sciencehabit writes: Stark and rising inequality plagues many countries, including the United States, and politicians, economists, and — fortunately — scientists, are debating its causes and solutions. But inequality's effects may go beyond simple access to opportunity: a new study finds that family differences in income and education are directly correlated with brain size in developing children and adolescents. The findings could have important policy implications and provide new arguments for early antipoverty interventions, researchers say.
China

Chinese Scientists Plan Solar Power Station In Space 221

Posted by samzenpus
from the or-you-know-stop-polluting-so-much dept.
knwny points out this lofty proposed power plan in China. "The battle to dispel smog, cut greenhouse gases and solve the energy crisis is moving to space. If news reports are to be believed, Chinese scientists are mulling the construction of a solar power station in a geosynchronous orbit 36,000 kilometres above ground. The electricity generated would be converted to microwaves or lasers and transmitted to a collector on Earth. If realized, it will surpass the scale of the Apollo project and the International Space Station and be the largest-ever space project."
Earth

Experts: Aim of 2 Degrees Climate Goal Insufficient 431

Posted by samzenpus
from the keeping-it-cool dept.
An anonymous reader points out that a long held goal of keeping the Earth's average temperature from rising above 2 degrees Celsius might not be good enough. "A long-held benchmark for limiting global warming is 'utterly inadequate,' a leading U.N. climate scientist declared. Keeping the Earth's average temperature from rising past 2 degrees Celsius – a cap established by studies in the early 1970s – is far too loose a goal, Petra Tschakert, a professor at Penn State University and a lead author of an assessment report for the U.N.'s Intergovernmental Panel on Climate Change, or IPCC, said in a commentary published in the journal Climate Change Responses. Already, with an average increase of just 0.8 degrees Celsius, she wrote, 'negative impacts' are 'widespread across the globe.' Tschakert called for lowering the warming target to 1.5 degrees Celsius."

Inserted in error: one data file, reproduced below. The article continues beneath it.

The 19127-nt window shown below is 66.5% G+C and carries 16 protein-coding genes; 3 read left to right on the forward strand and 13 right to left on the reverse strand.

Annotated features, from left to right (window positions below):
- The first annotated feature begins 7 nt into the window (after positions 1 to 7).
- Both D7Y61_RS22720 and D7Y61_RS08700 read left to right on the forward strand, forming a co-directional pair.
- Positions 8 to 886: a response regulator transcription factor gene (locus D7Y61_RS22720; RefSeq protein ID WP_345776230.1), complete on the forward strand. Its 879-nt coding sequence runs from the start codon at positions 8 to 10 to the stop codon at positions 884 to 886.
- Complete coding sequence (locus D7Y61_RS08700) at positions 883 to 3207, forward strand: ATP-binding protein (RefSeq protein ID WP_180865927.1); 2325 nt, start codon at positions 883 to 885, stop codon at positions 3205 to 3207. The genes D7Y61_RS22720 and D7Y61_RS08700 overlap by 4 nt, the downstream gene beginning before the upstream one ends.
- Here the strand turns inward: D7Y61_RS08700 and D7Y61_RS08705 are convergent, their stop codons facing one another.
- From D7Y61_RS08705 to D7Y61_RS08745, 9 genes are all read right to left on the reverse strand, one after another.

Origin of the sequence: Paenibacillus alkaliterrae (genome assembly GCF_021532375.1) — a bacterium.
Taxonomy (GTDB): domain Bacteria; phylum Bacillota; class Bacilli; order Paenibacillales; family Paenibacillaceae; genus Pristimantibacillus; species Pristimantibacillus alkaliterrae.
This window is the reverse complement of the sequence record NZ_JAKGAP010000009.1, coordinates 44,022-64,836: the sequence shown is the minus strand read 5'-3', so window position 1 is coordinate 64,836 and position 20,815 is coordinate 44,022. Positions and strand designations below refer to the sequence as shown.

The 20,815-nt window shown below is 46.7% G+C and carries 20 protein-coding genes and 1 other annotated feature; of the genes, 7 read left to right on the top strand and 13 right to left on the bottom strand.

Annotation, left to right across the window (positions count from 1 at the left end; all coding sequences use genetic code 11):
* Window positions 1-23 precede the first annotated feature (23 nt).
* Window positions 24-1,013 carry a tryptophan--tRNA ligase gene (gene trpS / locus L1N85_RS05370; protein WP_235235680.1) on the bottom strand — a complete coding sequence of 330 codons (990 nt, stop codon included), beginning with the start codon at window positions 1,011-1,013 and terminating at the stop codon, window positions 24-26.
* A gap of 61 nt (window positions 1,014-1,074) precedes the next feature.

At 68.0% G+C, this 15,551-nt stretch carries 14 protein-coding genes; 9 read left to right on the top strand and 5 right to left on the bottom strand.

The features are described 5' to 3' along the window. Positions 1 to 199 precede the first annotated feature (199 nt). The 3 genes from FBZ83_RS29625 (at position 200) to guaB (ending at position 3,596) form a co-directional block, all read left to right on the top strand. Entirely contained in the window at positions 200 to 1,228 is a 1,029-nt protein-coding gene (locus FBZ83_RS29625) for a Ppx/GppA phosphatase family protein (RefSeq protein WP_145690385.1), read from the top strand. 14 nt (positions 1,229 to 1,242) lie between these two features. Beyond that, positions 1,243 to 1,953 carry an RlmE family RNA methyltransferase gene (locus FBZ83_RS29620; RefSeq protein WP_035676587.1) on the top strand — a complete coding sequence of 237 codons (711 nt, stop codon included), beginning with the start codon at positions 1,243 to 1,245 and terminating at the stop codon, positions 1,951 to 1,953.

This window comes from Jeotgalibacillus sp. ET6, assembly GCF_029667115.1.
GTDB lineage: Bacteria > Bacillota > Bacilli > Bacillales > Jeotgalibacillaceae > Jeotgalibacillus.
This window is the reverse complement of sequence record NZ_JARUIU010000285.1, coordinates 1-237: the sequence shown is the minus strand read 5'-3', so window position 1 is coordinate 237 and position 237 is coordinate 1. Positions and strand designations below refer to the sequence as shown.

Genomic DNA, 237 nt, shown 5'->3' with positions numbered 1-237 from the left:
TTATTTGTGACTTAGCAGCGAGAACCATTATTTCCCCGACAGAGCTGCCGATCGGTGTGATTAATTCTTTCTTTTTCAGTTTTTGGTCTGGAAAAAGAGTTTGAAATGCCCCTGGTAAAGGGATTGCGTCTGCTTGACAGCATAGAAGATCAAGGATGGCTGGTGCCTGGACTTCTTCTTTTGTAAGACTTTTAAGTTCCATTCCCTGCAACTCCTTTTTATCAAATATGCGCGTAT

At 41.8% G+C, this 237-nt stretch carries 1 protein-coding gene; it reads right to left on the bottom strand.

Space

SpaceX's New Combustion Technologies 124

Posted by samzenpus
from the try-this-one dept.
An anonymous reader shares this story that takes a look at some of the advances SpaceX is working on. "Getting a small group of human beings to Mars and back is no easy task, we learned at the recent GPU Technology Conference in San Jose hosted graphics chip and accelerator maker Nvidia. One of the problems with such a mission is that you need a very large and efficient rocket engine to get the amount of material into orbit for the mission, explained Adam Lichtl, who is director of research at SpaceX and who with a team of a few dozen programmers is try to crack the particularly difficult task of better simulating the combustion inside of a rocket engine. You need a large engine to shorten the trip to Mars, too....Not only do you need a lot of stuff to get to Mars and sustain a colony there, but you also need a way to generate fuel on Mars to come back to Earth. All of these factors affect the design of the rocket engine....As if these were not problems enough, there is another really big issue. The computational fluid dynamics, or CFD, software that is used to simulate the movement of fluids and gases and their ignition inside of all kinds of engines is particularly bad at assisting in rocket engine design. 'Methane is a fairly simple hydrocarbon that is perfectly good as a fuel,' Lichtl said. 'The challenge here is to design an engine that works efficiently with such a compound. But rocket engine CFD is hard. Really hard.'"
Medicine

Material Made From Crustaceans Could Combat Battlefield Blood Loss 76

Posted by Soulskill
from the also-good-news-for-swashbucklers dept.
MTorrice writes: A foam composed of a polymer derived from crustacean shells may prevent more soldiers from falling victim to the most prolific killer on the battlefield: blood loss. Pressure is one of the best tools that medics have to fight bleeding, but they can't use it on severe wounds near organs. Here, compression could do more harm than good. First responders have no way to effectively dam blood flows from these non-compressible injuries, which account for the majority of hemorrhagic deaths. The new foam could help stop bleeding in these types of injuries. It relies on chitosan, a biopolymer that comes from processed crustacean shells. By modifying the chitosan, the developers gave the material the ability to anchor blood cells into gel-like networks, essentially forming blood clots. The researchers dispersed the modified chitosan in water to create a fluid they could spray directly onto noncompressible wounds.
United Kingdom

Graphene Light Bulbs Coming To Stores Soon 168

Posted by Soulskill
from the double-as-a-minature-space-elevator dept.
An anonymous reader writes: A light bulb made from graphene — said by its UK developers to be the first commercially viable consumer product using the super-strong carbon — is to go on sale later this year. The dimmable LED bulb with a graphene-coated filament was designed at Manchester University, where the material was discovered in 2004. It is said to cut energy use by 10% and last longer owing to its conductivity. It is expected to be priced lower than current LED bulbs, which cost about £15 (~$22) each.